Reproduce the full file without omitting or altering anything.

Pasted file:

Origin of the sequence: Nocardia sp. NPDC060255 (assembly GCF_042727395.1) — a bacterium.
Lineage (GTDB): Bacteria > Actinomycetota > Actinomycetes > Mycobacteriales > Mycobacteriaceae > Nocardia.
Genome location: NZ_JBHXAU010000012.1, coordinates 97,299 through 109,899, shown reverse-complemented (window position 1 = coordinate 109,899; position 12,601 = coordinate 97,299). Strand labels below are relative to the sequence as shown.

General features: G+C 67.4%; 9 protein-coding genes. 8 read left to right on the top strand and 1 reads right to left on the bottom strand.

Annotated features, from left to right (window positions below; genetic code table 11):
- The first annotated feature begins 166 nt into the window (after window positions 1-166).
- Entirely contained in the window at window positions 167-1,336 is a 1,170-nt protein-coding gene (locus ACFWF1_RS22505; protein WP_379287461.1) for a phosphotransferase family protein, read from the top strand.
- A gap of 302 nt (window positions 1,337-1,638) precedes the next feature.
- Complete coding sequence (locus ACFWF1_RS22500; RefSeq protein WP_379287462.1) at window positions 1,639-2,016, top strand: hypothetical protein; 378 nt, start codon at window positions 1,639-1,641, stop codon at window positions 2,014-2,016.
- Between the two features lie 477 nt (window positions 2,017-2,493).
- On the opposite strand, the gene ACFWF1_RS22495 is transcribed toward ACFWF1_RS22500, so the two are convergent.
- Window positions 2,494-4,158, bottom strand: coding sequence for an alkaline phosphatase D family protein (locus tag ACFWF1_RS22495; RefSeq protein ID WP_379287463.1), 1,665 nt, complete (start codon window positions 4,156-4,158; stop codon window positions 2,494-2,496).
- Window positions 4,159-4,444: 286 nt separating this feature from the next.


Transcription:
Origin of the sequence: Nocardia sp. NPDC060255 (assembly GCF_042727395.1) — a bacterium.
Lineage (GTDB): Bacteria > Actinomycetota > Actinomycetes > Mycobacteriales > Mycobacteriaceae > Nocardia.
Genome location: NZ_JBHXAU010000012.1, coordinates 97,299 through 109,899, shown reverse-complemented (window position 1 = coordinate 109,899; position 12,601 = coordinate 97,299). Strand labels below are relative to the sequence as shown.

General features: G+C 67.4%; 9 protein-coding genes. 8 read left to right on the top strand and 1 reads right to left on the bottom strand.

Annotated features, from left to right (window positions below; genetic code table 11):
- The first annotated feature begins 166 nt into the window (after window positions 1-166).
- Entirely contained in the window at window positions 167-1,336 is a 1,170-nt protein-coding gene (locus ACFWF1_RS22505; protein WP_379287461.1) for a phosphotransferase family protein, read from the top strand.
- A gap of 302 nt (window positions 1,337-1,638) precedes the next feature.
- Complete coding sequence (locus ACFWF1_RS22500; RefSeq protein WP_379287462.1) at window positions 1,639-2,016, top strand: hypothetical protein; 378 nt, start codon at window positions 1,639-1,641, stop codon at window positions 2,014-2,016.
- Between the two features lie 477 nt (window positions 2,017-2,493).
- On the opposite strand, the gene ACFWF1_RS22495 is transcribed toward ACFWF1_RS22500, so the two are convergent.
- Window positions 2,494-4,158, bottom strand: coding sequence for an alkaline phosphatase D family protein (locus tag ACFWF1_RS22495; RefSeq protein ID WP_379287463.1), 1,665 nt, complete (start codon window positions 4,156-4,158; stop codon window positions 2,494-2,496).
- Window positions 4,159-4,444: 286 nt separating this feature from the next.